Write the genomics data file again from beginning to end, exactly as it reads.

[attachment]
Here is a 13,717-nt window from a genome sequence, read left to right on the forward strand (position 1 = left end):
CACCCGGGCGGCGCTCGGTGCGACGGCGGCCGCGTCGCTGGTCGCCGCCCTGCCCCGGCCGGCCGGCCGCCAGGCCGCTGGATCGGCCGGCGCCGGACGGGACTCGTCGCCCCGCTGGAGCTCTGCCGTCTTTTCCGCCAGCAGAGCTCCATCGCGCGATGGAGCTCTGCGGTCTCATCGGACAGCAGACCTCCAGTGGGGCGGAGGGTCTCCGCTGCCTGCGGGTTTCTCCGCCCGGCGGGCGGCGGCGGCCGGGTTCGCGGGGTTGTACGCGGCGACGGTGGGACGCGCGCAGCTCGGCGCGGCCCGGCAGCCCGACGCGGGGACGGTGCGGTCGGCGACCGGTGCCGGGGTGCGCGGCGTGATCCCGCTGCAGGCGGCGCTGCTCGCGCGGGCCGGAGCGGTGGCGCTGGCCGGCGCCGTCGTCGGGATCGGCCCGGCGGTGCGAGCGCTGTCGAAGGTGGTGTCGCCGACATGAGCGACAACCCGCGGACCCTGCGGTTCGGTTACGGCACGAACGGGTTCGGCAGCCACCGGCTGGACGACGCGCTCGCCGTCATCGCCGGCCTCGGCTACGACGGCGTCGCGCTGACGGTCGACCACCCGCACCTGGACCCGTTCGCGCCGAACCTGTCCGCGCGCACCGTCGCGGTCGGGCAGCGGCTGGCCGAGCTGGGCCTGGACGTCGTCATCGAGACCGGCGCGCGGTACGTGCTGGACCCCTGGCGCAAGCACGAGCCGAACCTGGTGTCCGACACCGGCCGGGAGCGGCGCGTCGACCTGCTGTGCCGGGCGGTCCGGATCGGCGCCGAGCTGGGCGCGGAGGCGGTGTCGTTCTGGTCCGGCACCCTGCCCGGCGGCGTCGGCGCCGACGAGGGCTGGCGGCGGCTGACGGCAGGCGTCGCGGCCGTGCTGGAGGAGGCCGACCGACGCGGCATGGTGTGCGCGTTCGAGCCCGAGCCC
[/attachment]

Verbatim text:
Here is a 13,717-nt window from a genome sequence, read left to right on the forward strand (position 1 = left end):
CACCCGGGCGGCGCTCGGTGCGACGGCGGCCGCGTCGCTGGTCGCCGCCCTGCCCCGGCCGGCCGGCCGCCAGGCCGCTGGATCGGCCGGCGCCGGACGGGACTCGTCGCCCCGCTGGAGCTCTGCCGTCTTTTCCGCCAGCAGAGCTCCATCGCGCGATGGAGCTCTGCGGTCTCATCGGACAGCAGACCTCCAGTGGGGCGGAGGGTCTCCGCTGCCTGCGGGTTTCTCCGCCCGGCGGGCGGCGGCGGCCGGGTTCGCGGGGTTGTACGCGGCGACGGTGGGACGCGCGCAGCTCGGCGCGGCCCGGCAGCCCGACGCGGGGACGGTGCGGTCGGCGACCGGTGCCGGGGTGCGCGGCGTGATCCCGCTGCAGGCGGCGCTGCTCGCGCGGGCCGGAGCGGTGGCGCTGGCCGGCGCCGTCGTCGGGATCGGCCCGGCGGTGCGAGCGCTGTCGAAGGTGGTGTCGCCGACATGAGCGACAACCCGCGGACCCTGCGGTTCGGTTACGGCACGAACGGGTTCGGCAGCCACCGGCTGGACGACGCGCTCGCCGTCATCGCCGGCCTCGGCTACGACGGCGTCGCGCTGACGGTCGACCACCCGCACCTGGACCCGTTCGCGCCGAACCTGTCCGCGCGCACCGTCGCGGTCGGGCAGCGGCTGGCCGAGCTGGGCCTGGACGTCGTCATCGAGACCGGCGCGCGGTACGTGCTGGACCCCTGGCGCAAGCACGAGCCGAACCTGGTGTCCGACACCGGCCGGGAGCGGCGCGTCGACCTGCTGTGCCGGGCGGTCCGGATCGGCGCCGAGCTGGGCGCGGAGGCGGTGTCGTTCTGGTCCGGCACCCTGCCCGGCGGCGTCGGCGCCGACGAGGGCTGGCGGCGGCTGACGGCAGGCGTCGCGGCCGTGCTGGAGGAGGCCGACCGACGCGGCATGGTGTGCGCGTTCGAGCCCGAGCCC